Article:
1,125 public sector websites no longer advertise proprietary PDF readers
After six years of activity, the Free Software Foundation Europe’s (FSFE) PDFreaders campaign is coming to a close this month as one of the FSFE’s most successful campaigns.
The campaign began in 2009 with the aim of removing advertisements for proprietary PDF reader software from public institutions’ websites. To start it all off, volunteers submitted 2104 “bugs”, or instances of proprietary PDF software being directly promoted by the public sector and the FSFE listed them online. Since then, hundreds of free software activists have taken action by writing to the relevant public institutions and calling for changes to their websites. The FSFE received a lot of positive feedback from the institutions concerned, thanking the FSFE for its letters. To date, 1,125 out of the 2,104 websites (53%) contacted have edited their sites to remove links to proprietary PDF readers or to add links to free software PDF readers.
In addition to writing letters, the FSFE also collected signatures for a petition calling for an end to advertisements for proprietary software products on government websites. This petition was signed by 90 organisations, 63 businesses and 2,731 individuals.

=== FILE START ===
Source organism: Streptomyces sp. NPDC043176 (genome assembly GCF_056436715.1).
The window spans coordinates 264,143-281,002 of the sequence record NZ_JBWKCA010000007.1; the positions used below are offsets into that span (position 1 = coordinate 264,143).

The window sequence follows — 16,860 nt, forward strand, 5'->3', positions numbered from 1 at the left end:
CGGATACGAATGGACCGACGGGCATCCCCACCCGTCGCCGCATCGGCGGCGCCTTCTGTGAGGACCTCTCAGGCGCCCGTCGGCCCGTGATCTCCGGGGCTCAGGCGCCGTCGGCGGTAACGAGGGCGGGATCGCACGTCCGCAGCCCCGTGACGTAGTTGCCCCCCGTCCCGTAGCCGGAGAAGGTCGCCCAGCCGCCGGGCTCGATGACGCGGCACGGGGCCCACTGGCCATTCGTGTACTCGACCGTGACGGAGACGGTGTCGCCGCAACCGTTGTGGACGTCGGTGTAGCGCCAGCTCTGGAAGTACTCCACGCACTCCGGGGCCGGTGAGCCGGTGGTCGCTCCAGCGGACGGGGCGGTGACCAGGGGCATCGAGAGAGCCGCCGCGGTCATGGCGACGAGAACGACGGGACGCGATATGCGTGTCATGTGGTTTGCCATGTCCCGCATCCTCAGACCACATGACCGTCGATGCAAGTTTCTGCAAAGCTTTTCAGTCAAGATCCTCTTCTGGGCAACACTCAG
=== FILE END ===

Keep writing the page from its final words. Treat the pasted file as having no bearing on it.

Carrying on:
Furthermore, the FSFE campaigned for change at both national and international levels.
- In Germany, political parties gave statements in favour of free PDF readers and the German Government itself has recommended the use of the FSFE’s wording in its migration guide. These matters are covered in more detail by FSFE’s coordinator for Germany, Max Mehl, on his blog.
- At EU level, the European Parliament directly asked the European Commission what the reasons were for advertising a specific software product and what steps were taken to resolve this matter.
- In 2011 one of the FSFE’s our pdfreaders.org co-ordinators, Hannes Hauswedell, contacted Google requesting the release of the PDF reader
included in its Chrome browser as free software.
- Finally, in May 2014 the pdfium sources were published openly. Whilst the FSFE’s enquiry might not have been the only reason the sources were released, it marks an important change for the widespread adoption of free software PDF readers.
“This success would not have been possible without the help and hard work from our volunteers and the support from our donors. Thank you! While many public and private websites still promote proprietary readers, the level of awareness has changed significantly during our campaign and now it should be much easier for you to approach the remaining web-site administrators. Also most internet users today already use free software when they open a PDF file in their browser -a huge difference from 2009!” says campaign founder Hannes Hauswedell. “Of course work still remains and we invite you to keep on reminding (public) administrators to use open standards and not recommend proprietary software. And with your support, we too, will continue to fight for a web that respects its users’ privacy and freedom!”